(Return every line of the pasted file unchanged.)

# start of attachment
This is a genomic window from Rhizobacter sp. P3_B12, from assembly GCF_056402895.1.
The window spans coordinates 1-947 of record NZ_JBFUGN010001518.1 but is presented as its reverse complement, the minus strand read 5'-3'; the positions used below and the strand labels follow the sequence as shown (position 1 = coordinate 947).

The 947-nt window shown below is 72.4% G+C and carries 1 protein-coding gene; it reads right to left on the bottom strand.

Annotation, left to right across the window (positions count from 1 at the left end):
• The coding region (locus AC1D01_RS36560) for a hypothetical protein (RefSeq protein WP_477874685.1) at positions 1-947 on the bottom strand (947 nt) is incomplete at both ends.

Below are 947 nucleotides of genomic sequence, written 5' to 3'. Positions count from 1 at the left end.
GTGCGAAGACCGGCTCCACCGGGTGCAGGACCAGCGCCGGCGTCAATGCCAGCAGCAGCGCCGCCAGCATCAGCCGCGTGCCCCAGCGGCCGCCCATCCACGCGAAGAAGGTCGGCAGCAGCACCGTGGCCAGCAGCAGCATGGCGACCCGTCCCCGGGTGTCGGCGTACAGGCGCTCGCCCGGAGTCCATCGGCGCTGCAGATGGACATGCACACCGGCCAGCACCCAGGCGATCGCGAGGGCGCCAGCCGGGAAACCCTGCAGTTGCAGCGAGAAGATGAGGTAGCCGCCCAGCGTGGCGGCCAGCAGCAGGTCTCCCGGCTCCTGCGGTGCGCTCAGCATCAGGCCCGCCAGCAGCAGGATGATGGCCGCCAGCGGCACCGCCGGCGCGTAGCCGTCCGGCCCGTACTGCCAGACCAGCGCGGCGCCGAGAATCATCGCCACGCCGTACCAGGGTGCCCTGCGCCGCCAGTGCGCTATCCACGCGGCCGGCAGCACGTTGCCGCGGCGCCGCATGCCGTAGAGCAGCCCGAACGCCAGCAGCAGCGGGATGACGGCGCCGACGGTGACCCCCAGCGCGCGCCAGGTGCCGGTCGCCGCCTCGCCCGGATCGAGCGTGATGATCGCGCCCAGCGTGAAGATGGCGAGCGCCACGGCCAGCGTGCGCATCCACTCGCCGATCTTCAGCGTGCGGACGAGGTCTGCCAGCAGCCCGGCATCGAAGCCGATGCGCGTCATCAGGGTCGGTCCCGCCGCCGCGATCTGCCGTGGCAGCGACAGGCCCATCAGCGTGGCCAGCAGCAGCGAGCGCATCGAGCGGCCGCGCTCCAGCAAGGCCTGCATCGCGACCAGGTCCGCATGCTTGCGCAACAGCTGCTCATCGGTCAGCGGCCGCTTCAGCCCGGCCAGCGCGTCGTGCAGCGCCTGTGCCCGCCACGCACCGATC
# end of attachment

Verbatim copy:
This is a genomic window from Rhizobacter sp. P3_B12, from assembly GCF_056402895.1.
The window spans coordinates 1-947 of record NZ_JBFUGN010001518.1 but is presented as its reverse complement, the minus strand read 5'-3'; the positions used below and the strand labels follow the sequence as shown (position 1 = coordinate 947).

The 947-nt window shown below is 72.4% G+C and carries 1 protein-coding gene; it reads right to left on the bottom strand.

Annotation, left to right across the window (positions count from 1 at the left end):
• The coding region (locus AC1D01_RS36560) for a hypothetical protein (RefSeq protein WP_477874685.1) at positions 1-947 on the bottom strand (947 nt) is incomplete at both ends.

Below are 947 nucleotides of genomic sequence, written 5' to 3'. Positions count from 1 at the left end.
GTGCGAAGACCGGCTCCACCGGGTGCAGGACCAGCGCCGGCGTCAATGCCAGCAGCAGCGCCGCCAGCATCAGCCGCGTGCCCCAGCGGCCGCCCATCCACGCGAAGAAGGTCGGCAGCAGCACCGTGGCCAGCAGCAGCATGGCGACCCGTCCCCGGGTGTCGGCGTACAGGCGCTCGCCCGGAGTCCATCGGCGCTGCAGATGGACATGCACACCGGCCAGCACCCAGGCGATCGCGAGGGCGCCAGCCGGGAAACCCTGCAGTTGCAGCGAGAAGATGAGGTAGCCGCCCAGCGTGGCGGCCAGCAGCAGGTCTCCCGGCTCCTGCGGTGCGCTCAGCATCAGGCCCGCCAGCAGCAGGATGATGGCCGCCAGCGGCACCGCCGGCGCGTAGCCGTCCGGCCCGTACTGCCAGACCAGCGCGGCGCCGAGAATCATCGCCACGCCGTACCAGGGTGCCCTGCGCCGCCAGTGCGCTATCCACGCGGCCGGCAGCACGTTGCCGCGGCGCCGCATGCCGTAGAGCAGCCCGAACGCCAGCAGCAGCGGGATGACGGCGCCGACGGTGACCCCCAGCGCGCGCCAGGTGCCGGTCGCCGCCTCGCCCGGATCGAGCGTGATGATCGCGCCCAGCGTGAAGATGGCGAGCGCCACGGCCAGCGTGCGCATCCACTCGCCGATCTTCAGCGTGCGGACGAGGTCTGCCAGCAGCCCGGCATCGAAGCCGATGCGCGTCATCAGGGTCGGTCCCGCCGCCGCGATCTGCCGTGGCAGCGACAGGCCCATCAGCGTGGCCAGCAGCAGCGAGCGCATCGAGCGGCCGCGCTCCAGCAAGGCCTGCATCGCGACCAGGTCCGCATGCTTGCGCAACAGCTGCTCATCGGTCAGCGGCCGCTTCAGCCCGGCCAGCGCGTCGTGCAGCGCCTGTGCCCGCCACGCACCGATC